Turn left at the Bow’ry gates, you’ll find the place I used to live. Sunlight throws your shadow long across cracked ground and dust. Dead flowers lying here, face down; can’t quite tell what colour they were. That’s all right, ‘cause I moved on, left a withered paradise behind.
There are some stories that call attention to larger issues than what is written about on the surface. There are some that reflect the struggles and hardships of an entire demographic, even though the journey may be singular. In both scenarios, however, it is essential for the writer to take full ownership of their circumstances, whether they’re chosen for them or not. By the same token, the writer must be prepared to be honest – in the telling of a story and what they choose to share with their audience.
There is no colour left on our tiny island of a planet, and the grey, empty soil is broken only where the Wishing Tree stands.
There might as well have been no other survivors, for we no longer speak. It is better this way. This way we can pretend this is how it always was. This way we can pretend that we never spoke our dreams to the Wishing Tree.
In the beginning was a word. And the word was that there is a book, a story of a gentleman who falls in love with a teenage girl. I heard that over a bottle of cheap port wine that we, teens in a hick Siberian town, were drinking to assuage our growing thirst for information. A book – and that’s it. No name, no anything, no recollection of who brought it up. The iron curtain was held in place with an iron fist (if that idiom befits the flabby limbs of the senile rulers of the rotting empire – listless figures, who came and went in mournful succession: Brezhnev, Chernenko, Andropov – the alphabet itself as twisted as everything else in the dusky reality of the late socialism).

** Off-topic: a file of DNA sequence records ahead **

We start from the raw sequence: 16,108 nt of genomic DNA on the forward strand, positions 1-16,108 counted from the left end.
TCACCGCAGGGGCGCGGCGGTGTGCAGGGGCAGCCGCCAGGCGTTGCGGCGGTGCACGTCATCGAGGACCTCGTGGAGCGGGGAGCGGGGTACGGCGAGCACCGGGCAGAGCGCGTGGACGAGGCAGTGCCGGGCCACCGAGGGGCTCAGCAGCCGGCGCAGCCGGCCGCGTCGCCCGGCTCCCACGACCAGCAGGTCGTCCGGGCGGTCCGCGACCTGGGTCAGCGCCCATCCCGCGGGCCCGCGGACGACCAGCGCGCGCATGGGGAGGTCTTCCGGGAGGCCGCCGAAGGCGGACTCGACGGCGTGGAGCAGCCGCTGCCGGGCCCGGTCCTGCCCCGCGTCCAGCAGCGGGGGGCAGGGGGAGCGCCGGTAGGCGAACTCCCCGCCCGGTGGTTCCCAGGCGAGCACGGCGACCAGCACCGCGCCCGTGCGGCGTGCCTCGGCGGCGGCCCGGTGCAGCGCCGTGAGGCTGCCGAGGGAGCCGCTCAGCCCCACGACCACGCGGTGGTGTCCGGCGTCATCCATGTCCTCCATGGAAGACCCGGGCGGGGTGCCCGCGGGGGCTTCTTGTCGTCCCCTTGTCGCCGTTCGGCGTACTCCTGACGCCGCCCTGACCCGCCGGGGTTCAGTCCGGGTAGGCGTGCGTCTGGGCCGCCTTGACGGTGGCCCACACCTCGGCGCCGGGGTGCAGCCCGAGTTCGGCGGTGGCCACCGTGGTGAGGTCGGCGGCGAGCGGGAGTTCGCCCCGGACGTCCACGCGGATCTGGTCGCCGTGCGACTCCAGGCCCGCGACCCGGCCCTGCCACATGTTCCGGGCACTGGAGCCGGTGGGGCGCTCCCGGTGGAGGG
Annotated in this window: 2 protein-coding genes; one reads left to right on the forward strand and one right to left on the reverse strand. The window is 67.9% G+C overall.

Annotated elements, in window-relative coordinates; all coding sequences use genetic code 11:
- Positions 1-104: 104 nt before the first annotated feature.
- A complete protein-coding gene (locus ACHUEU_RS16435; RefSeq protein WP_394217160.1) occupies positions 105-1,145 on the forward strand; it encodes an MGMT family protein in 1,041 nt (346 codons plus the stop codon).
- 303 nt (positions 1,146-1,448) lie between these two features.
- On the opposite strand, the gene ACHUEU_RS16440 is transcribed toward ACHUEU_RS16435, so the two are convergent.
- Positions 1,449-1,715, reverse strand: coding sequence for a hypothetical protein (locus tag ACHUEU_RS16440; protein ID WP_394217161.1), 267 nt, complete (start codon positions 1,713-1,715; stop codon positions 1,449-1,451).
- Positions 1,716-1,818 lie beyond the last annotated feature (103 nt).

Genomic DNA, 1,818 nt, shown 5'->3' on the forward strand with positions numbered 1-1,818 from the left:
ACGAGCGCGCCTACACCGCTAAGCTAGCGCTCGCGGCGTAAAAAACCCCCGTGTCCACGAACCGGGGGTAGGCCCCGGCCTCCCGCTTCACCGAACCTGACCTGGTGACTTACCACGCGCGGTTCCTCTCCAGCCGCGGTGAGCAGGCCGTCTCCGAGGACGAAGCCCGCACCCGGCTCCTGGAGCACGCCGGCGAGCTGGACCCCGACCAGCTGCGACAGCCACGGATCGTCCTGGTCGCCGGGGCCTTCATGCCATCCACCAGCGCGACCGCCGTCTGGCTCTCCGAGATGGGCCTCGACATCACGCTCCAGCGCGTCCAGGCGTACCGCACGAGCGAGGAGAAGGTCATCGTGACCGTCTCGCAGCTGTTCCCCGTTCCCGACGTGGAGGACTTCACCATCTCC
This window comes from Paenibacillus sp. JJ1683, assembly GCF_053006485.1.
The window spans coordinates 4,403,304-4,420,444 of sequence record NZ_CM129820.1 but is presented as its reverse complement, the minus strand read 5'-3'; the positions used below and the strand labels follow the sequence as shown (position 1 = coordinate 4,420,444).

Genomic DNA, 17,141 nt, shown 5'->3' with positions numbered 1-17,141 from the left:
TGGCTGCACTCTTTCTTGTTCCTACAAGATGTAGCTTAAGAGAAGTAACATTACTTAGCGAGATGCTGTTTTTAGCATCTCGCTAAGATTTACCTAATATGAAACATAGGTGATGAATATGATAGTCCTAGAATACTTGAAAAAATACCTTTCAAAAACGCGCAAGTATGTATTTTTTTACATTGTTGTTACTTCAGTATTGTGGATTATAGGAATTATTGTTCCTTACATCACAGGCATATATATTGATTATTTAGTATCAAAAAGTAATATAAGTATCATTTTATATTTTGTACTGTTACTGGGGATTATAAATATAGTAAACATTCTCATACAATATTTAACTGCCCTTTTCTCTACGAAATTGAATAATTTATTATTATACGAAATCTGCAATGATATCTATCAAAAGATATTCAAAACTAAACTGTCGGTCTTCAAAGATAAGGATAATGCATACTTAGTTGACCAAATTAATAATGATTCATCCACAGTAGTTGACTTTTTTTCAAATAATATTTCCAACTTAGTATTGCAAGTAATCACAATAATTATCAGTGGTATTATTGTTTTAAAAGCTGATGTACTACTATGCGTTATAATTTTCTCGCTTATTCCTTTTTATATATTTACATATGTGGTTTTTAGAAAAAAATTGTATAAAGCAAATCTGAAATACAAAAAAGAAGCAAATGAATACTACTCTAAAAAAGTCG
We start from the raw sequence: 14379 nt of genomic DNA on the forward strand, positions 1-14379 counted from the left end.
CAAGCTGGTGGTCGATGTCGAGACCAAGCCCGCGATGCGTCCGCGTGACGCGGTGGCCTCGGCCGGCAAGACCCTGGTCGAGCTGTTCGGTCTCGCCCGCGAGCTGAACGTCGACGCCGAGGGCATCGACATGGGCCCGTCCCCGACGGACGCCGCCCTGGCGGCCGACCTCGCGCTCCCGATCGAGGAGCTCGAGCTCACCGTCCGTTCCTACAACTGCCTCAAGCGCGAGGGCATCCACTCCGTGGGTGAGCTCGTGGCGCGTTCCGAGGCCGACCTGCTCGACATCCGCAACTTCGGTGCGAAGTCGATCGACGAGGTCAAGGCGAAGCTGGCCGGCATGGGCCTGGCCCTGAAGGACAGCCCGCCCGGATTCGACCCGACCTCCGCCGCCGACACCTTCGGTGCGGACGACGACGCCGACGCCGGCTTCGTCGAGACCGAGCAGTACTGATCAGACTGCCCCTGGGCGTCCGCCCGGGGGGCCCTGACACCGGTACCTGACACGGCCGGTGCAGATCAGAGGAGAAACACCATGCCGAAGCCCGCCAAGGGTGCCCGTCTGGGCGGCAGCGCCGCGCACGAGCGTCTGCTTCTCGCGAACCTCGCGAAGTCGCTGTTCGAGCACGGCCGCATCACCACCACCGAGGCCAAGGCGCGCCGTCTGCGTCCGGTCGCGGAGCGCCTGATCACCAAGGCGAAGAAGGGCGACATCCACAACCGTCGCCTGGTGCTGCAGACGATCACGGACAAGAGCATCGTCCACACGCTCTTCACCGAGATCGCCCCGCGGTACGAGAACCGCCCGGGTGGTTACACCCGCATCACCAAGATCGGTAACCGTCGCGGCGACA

So. Much. Ice cream. Cookies & Cream, Birthday Cake, Chocolate Chip Cookie Dough, Raspberry Sherbet. Nothing with peanuts or hazelnuts. Edy’s or Turkey Hill, only. Once purchased, see how much you can eat in one sitting. Excavate every corner of each carton indiscriminately, weaving brutally through the topsoil with your silver shovel in the midst of sleepless hazes.
She’d stretch her arms high into the air to hand him fistfuls of grapes and Saltines behind dark curtains. When he was born, he swam out of her like a fish in the sea. She always told him that when they left the hospital, she had to hold him to her chest real tight, or he’d float all the way to the sun.
He was her boy, with his hovering body reflecting against the black screen of the television unless the brightness of Wheel of Fortune was on. His eyes glazed on the flashing screen as he dreamed about those tethered to the ground, the heaviness of their insides fixing them to the earth.